No Need To Consider Judge Garland
Is it really unworkable?
by Dr. John A Sparks
With the death of Justice Antonin Scalia the Supreme Court is left with one chief justice and seven associate justices. President Obama has nominated Merrick B. Garland, chief judge of the D.C. Circuit Court of Appeals, who was a Clinton appointee and clerked under liberal Supreme Court Justice William Brennan. Even before the nomination, the vacancy produced urgent calls for a replacement to be nominated based on claims that an eight-person court would not be “fully functioning,” would “hamstring the judiciary,” and would amount to “partisan understaffing.” With Obama’s nomination of Garland, the clamor for immediate action will increase.
But is an eight-person Supreme Court really unworkable for the period between now and early 2017 when a newly-elected president will offer a replacement?
First, some history. Article III of the Constitution says that judicial power shall be vested in one Supreme Court and such other inferior courts as Congress shall ordain. It always came as a surprise to my Constitutional students that the size of the Supreme Court is not set at nine by the Constitution. In fact, the first Court was six-members —the chief justice and five associate justices. Between then and 1869, the Court was sometimes seven, sometimes 10, and sometimes nine. But the Judiciary Act of 1869 finally fixed the number at nine—one chief and eight associates. It has not changed since, with the best-known attempt at increasing its size being FDR’s unsuccessful “court packing” scheme in 1937.
The immediate question is: Can the Supreme Court effectively operate with only eight judges? Yes, it can. Even with nine members, it does so when a justice recuses himself or herself because of an actual or potential conflict of interest, thus taking the number to eight. That has happened as recently as the Fisher v. University of Texas case where Justice Kagan did not participate because she had worked on one side of the case as solicitor general. In fact, in her first term beginning in 2010, she recused herself from 28 cases out of the 75 decided opinions. The court operated in over one third of its cases with just eight justices during that entire term.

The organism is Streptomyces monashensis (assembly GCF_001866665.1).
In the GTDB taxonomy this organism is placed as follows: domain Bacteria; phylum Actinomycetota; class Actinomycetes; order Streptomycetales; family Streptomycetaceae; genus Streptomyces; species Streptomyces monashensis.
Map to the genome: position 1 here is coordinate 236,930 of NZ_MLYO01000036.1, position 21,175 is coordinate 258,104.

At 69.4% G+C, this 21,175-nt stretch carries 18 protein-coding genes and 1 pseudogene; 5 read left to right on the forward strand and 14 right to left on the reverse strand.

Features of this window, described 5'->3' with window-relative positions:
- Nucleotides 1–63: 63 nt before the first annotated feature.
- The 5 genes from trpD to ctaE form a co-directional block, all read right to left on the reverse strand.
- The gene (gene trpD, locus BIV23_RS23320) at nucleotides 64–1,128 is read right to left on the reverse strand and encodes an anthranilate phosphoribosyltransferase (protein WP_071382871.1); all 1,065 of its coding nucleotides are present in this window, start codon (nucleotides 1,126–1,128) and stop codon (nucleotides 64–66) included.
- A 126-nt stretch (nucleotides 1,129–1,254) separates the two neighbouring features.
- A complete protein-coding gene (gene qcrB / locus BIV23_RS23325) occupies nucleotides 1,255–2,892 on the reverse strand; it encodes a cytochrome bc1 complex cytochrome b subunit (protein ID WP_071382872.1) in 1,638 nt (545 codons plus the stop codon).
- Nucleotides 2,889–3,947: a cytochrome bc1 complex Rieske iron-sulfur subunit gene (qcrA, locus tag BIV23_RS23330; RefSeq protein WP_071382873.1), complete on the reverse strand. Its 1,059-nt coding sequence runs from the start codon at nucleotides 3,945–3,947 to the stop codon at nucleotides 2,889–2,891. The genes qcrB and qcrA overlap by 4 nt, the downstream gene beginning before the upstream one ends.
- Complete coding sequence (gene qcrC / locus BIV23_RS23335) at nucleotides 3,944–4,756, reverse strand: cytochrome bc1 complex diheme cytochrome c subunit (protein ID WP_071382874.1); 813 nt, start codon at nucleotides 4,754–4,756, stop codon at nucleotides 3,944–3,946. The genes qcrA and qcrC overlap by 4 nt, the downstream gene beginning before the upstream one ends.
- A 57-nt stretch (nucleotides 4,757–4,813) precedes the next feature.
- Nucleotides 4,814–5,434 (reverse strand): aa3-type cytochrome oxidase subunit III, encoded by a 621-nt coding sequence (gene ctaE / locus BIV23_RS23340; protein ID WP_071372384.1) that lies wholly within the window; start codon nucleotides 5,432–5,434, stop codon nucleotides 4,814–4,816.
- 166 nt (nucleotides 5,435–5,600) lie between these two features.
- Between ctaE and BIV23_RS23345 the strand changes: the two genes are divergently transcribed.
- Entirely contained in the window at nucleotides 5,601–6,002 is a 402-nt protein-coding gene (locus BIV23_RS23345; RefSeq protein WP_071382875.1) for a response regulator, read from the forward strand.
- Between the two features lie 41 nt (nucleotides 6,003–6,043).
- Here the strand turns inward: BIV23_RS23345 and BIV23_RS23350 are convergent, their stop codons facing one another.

However, what about those close and controversial 5-4 decisions of which Justice Scalia was a part? Isn’t it likely that the court will be essentially deadlocked on some important constitutional issues? Yes, that is a possibility but not as likely as one might think.
The court’s statistics here are enlightening. For the term for which we have the most recent data, the October 2014 term that ended June 2015, the Supreme Court issued 74 opinions on the merits of which only 19 were 5-4 opinions (26 percent). Of those, 13 can be said to have been generated by ideological splits between the conservative and the liberal wings of the court. Moreover, this particular term was reasonably contentious, containing the Obergefell case (same-sex unions), King v. Burwell (tax credits under Obamacare), and Michigan v. EPA (costs to businesses of regulation). Taking a look back over the decade of the Chief Justice John Roberts’ court, a similar pattern emerges. For the 10 years starting in the 2005 term, the percentage of total opinions that were 5-4 averaged 22 percent or 17 decisions. The point is that much of what the court decides is not dependent upon nine justices. Because most of the decisions are not close, eight justices will do the job.